The centerpiece of what is being called the Ho Tram Strip on the coast of the South China Sea was conceived in the heady days before the global financial crash as a US$4.2 billion, 400-acre integrated beachfront resort with luxury hotels, gambling and an array of non-gambling attractions. At that time it seemed any casino license granted anywhere in Asia was a license to print money.
Even during that bull run, however, a number of analysts questioned the viability of such a large capital investment in a market without participation from local players. The consortium behind the project — Asian Coast Development Ltd. — remained resolutely upbeat. Its success in bringing in MGM Mirage (now MGM Resorts International) as a partner was taken by some as a sign of the impending opening of the Vietnam market to local players, which in turn would drive further investment confidence. It hasn’t happened so far.
But a lot has reportedly been going on behind the scenes to organize funding for Ho Tram. ACDL brought in Lloyd Nathan, president of what was then MGM Mirage Global Gaming Development, as CEO. This was followed by an announcement that the project would be divided into six phases, consisting of five distinct resorts — two with casinos. The financial engine room for the scheme would be the first of these two casinos. The 50-year license granted by the Vietnamese government allows for a resort-wide total of up to 180 gaming tables and 2,000 electronic games.
It was said that Vietnamese banks were willing to underwrite up to US$250 million of the first phase, provided a similar contribution was made by ACDL. Nathan had mentioned that New York-based hedge fund Harbinger Capital Partners was among a group of investors backing the project. By autumn there were reports that ACDL had come up with $150 million, taking the first phase total funding to $400 million. This appeared to be confirmed in October when the English-language media in Vietnam ran a story saying local government officials had visited the site and that construction work had restarted on a 540-room hotel — the five-star MGM Grand Ho Tram — and a golf course, restaurants and supporting facilities, with completion scheduled for 2013.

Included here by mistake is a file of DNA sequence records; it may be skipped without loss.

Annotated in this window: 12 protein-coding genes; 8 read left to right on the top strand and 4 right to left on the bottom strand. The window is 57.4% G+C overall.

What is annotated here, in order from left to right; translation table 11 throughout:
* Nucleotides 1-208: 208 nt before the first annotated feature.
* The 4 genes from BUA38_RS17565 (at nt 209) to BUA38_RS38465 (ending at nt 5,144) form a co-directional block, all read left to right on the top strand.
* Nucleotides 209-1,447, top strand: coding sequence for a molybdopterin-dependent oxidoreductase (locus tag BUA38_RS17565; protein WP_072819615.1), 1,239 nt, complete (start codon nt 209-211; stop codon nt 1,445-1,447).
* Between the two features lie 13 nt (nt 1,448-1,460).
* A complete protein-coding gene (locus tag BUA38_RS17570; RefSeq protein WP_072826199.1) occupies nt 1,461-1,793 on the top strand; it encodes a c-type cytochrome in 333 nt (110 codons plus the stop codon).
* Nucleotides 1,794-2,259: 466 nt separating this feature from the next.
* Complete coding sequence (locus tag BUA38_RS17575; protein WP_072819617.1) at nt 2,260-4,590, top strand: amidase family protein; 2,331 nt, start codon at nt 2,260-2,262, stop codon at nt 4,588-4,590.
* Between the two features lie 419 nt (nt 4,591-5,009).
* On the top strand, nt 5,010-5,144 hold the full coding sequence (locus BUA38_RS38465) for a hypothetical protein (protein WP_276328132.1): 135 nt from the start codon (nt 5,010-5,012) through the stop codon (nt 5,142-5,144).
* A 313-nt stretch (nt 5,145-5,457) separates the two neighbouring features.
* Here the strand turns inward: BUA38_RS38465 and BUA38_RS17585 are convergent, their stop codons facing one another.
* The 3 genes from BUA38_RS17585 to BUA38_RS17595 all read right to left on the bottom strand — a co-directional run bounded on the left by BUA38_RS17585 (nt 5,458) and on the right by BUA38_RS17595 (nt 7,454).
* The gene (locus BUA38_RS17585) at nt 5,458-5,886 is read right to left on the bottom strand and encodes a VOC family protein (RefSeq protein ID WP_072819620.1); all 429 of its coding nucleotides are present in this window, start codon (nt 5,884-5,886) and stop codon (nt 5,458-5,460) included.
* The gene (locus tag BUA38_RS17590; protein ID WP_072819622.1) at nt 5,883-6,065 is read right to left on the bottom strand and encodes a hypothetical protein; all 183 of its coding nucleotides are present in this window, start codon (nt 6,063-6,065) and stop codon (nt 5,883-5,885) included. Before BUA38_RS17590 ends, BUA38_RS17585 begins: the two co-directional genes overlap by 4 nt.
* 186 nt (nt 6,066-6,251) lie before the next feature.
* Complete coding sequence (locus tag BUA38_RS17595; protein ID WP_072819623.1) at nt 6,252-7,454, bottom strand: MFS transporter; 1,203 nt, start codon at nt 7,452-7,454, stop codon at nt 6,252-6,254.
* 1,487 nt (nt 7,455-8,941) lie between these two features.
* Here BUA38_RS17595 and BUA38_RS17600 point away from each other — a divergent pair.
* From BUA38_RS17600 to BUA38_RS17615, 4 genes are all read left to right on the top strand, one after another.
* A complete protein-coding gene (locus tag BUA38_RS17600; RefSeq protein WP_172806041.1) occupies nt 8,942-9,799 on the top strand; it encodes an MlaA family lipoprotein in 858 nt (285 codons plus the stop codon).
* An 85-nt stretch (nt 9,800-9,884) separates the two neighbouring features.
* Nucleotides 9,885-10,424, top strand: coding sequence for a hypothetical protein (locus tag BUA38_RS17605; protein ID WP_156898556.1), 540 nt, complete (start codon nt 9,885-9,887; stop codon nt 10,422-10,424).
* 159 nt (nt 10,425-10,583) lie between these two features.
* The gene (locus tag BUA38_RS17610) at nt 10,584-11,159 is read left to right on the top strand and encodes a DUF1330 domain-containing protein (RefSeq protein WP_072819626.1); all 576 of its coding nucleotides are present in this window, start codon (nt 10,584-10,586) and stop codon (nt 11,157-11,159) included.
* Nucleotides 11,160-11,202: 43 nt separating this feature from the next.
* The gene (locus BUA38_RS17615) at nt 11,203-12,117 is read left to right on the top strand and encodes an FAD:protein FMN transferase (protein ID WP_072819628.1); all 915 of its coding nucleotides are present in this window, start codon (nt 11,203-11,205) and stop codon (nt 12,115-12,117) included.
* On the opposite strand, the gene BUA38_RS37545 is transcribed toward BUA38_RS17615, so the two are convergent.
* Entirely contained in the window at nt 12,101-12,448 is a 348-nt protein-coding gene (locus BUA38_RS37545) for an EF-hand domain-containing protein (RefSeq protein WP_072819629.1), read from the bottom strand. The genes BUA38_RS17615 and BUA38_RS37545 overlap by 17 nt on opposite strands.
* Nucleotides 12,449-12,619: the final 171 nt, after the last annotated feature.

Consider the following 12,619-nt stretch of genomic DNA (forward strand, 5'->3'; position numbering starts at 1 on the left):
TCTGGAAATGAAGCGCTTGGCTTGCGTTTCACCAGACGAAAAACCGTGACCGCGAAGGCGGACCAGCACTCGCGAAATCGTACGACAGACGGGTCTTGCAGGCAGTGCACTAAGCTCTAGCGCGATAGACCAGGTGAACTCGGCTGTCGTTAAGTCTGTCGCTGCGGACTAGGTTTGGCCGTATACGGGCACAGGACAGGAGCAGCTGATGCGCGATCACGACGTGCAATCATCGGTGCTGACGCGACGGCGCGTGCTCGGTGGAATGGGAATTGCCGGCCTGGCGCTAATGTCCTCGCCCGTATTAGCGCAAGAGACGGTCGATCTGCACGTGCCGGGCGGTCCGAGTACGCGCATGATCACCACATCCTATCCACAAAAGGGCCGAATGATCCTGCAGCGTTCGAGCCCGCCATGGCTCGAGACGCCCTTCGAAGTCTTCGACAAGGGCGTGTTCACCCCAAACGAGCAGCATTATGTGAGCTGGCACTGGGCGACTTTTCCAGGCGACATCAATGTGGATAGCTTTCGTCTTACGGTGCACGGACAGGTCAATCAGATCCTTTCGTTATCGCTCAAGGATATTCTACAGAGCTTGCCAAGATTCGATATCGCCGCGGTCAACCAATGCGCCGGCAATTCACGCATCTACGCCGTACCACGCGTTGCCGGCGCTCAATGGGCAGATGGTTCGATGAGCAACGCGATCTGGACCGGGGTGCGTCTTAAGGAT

In November, MGM Resorts Chairman and CEO Jim Murren toured the site with members of the design and construction teams.
“Vietnam is an integral part of our strategic plans for ambitious developments in Asia,” he said in a prepared statement. “We believe the Ho Tram development is perfectly suited to complement Vietnam’s rapid growth in international visitation, expanding domestic tourism, and increasing demand for luxury leisure opportunities.”
JAPAN — Land of rising expectations
There appears to be a disconnect between Westerners’ expectations for gaming liberalization in Japan and what’s actually happening on the political front.
People can hardly be blamed for trying to wish casinos into existence in Japan. If and when they arrive there could be a very big pay day for operators, suppliers and investors. Japan is the world’s biggest gambling market on a per capita basis. Pachinko enthusiasts annually spend north of 21 trillion yen a year (US$6.6 billion) on the pinball-like machines. But legalization of casinos has been reported as imminent in Japan since at least 2002, and nothing has happened so far.
In 2003, Shintaro Ishihara, governor of Tokyo Prefecture, proposed a radical plan that avoided the need for new legislation and would have allowed casinos run in administrative terms in the same legal gray area as pachinko. Prizes won in Governor Ishihara’s planned casinos would have been exchanged for cash. But he couldn’t get the idea past the National Police Agency and the Justice Ministry. Since then, it has been generally accepted that any attempt to build a casino in Japan must be preceded by legislative reform.